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Published: Sunday, 11/12/2000

Michigan results show big winners, big losers

DETROIT - Sometime in the wee hours the morning after, when he knew nobody could say when we might know who the next president would be, CBS' Dan Rather looked into the camera and said, “This is Alice in Wonderland.”

Michigan's presidential balloting was much more straightforward: a swift and surprisingly easy victory for Al Gore. But look past that, and it quickly seems that in the mitten state as elsewhere, this was an election scripted by Lewis Carroll.

That is especially clear when you look at what the numbers really mean. Consider:

  • The party that appeared to have won the most in Michigan Tuesday actually experienced a barely hidden electoral disaster.

  • The biggest winner was a candidate who everyone - including this columnist - had given up for dead just three short weeks ago.

  • And the biggest loser was a man who was nowhere on the ballot this year, but who suffered the three greatest - and possibly, career-ending - embarrassments of his life at the hands of Michigan's voters in 2000.

    Can you fill in the blanks? Well, if there is ever a Michigan millionaire political trivia quiz, here's a lifeline. First: George W. Bush must have regretted the many trips and millions of dollars he wasted on Michigan when its polls closed Tuesday night.

    It was expected to be a real cliffhanger. But Michigan went into Al Gore's column - and unlike the Sunshine state, stayed there. Buoyed by a heavy African-American turnout and the votes of auto workers who had the day off as a paid holiday for the first time, the vice-president won a solid, 200,000-vote victory.

    Not only that, he helped carry Debbie Stabenow to an narrow upset over U.S. Sen. Spencer Abraham, and his coattails helped sweep in Democratic nominees to a host of university regent and State Board of Education seats.

    Yet the Democratic Party lost this election where it mattered most for the future. They failed to capture the state House Of Representatives, which remains 58-52 Republican. And though Democrats spent millions in an attempt to defeat three incumbent Michigan Supreme Court justices, their nominees all lost badly.

    Why does that matter so much? Next year, Michigan lawmakers, as those in every other state, will redistrict congressional and state legislative seats in accordance with the 2000 census. While each district has to have the same number of people, there are creative ways to draw boundaries that can pay off handsomely for one party.

    For example, throughout most of the 1990s Michigan sent 10 Democrats and six Republicans to Congress - though usually, about the same number of votes were cast for both parties statewide. That happened because most Republicans were in overwhelmingly GOP districts, while others were fashioned to give a slight edge to the Democrats.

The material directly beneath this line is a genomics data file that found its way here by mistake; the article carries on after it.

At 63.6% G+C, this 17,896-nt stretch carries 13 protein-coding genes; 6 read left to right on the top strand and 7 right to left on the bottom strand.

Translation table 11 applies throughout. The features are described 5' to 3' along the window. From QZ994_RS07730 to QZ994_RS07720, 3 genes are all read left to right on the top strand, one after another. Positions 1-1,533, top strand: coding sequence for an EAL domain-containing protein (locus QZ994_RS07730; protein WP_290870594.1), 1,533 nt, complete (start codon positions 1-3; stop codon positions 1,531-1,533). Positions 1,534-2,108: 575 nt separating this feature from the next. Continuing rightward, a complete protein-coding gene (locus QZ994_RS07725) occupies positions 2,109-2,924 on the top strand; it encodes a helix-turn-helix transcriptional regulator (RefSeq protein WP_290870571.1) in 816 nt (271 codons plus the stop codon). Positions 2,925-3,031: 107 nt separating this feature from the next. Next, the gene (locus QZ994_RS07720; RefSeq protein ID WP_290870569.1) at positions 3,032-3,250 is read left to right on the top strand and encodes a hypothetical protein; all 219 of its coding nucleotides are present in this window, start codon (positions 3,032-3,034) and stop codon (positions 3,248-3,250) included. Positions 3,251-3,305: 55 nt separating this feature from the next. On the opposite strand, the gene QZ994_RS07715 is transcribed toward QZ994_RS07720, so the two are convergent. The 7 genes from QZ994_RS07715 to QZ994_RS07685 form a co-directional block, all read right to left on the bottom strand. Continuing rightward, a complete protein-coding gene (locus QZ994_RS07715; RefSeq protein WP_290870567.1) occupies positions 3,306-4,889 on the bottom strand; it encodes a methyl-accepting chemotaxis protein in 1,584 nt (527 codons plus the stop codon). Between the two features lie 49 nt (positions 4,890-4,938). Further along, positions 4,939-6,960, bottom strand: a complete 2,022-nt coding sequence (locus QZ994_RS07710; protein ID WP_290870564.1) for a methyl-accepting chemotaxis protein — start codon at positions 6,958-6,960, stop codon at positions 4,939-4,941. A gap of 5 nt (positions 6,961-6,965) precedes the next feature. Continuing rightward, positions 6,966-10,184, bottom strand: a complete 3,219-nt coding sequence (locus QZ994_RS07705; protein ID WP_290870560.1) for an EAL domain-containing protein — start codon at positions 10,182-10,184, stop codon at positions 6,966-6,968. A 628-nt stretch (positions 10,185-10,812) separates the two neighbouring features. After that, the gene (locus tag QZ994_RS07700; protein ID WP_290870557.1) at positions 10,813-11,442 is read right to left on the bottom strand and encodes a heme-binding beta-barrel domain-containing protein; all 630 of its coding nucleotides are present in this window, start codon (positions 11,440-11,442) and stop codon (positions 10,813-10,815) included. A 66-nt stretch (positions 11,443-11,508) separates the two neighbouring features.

Next year, however, the new boundaries will be drawn by a Republican Legislature, approved by a Republican governor, and reviewed, if there is a court challenge, by an overwhelmingly GOP Supreme Court. It isn't hard to imagine that soon, the same voters will be electing 10 Republicans and six Democrats.

    Many expect U.S. Rep. David Bonior, who would have been House Majority Leader if Democrats had won the U.S. House Tuesday, to have his seat gerrymandered out of existence; his neighboring House Democrat, Sander Levin, may retire to avoid the same thing. Similar boundary changes could make the state house more safely GOP.

    On the other hand, to continue the fairy tale theme, the true Cinderella election was the amazing triumph of Democrat Debbie Stabenow, whose campaign was nearly given up for dead, but who roared back in the final two weeks to defeat U.S. Sen. Spencer Abraham by about 50,000 votes.

    Mr. Abraham and his allies, including the Microsoft Corp. and a number of big pharmaceutical firms, spent more than $25 million on his re-election effort. Polls had him ahead, 50 per cent to 36 per cent, in mid-October. But Ms. Stabenow, who had about half as much money, struck back with a series of highly effective ads in the campaign's final weeks, and their one televised debate gave her some momentum.

    Though the auto worker turnout was essential, in the end, top Republicans say privately, Mr. Abraham lost the race because he spent virtually all his time in Washington, neglected his constituency, and was anything but a “people person,” even refusing sometimes to leave his office to meet and shake hands with major contributors.

    Yet there was another big loser in this election: John Engler, the lame-duck governor, who can't run for re-election in 2002. He started this year by assuring Mr. Bush he could deliver Michigan's GOP primary, that it would be a “firewall” after his upset loss to U.S. Sen. John McCain in New Hampshire.

    But Mr. McCain won easily. That pattern repeated itself in the fall. Mr. Bush made visit after visit to Michigan, partly at the governor's urgings. Once again, he was embarrassed. For months, it's been said the Englers, John and accomplished attorney spouse Michelle, were hoping for a top appointment in a Bush administration, if there is one. But it is hard now to see why a President Bush would either feel the need to reward John Engler - or have confidence in his political judgment.

    Jack Lessenberry is The Blade's ombudsman and a member of the journalism faculty at Wayne State University in Detroit. E-mail him at OMBLADE@aol.com or call 1-888-746-8610.



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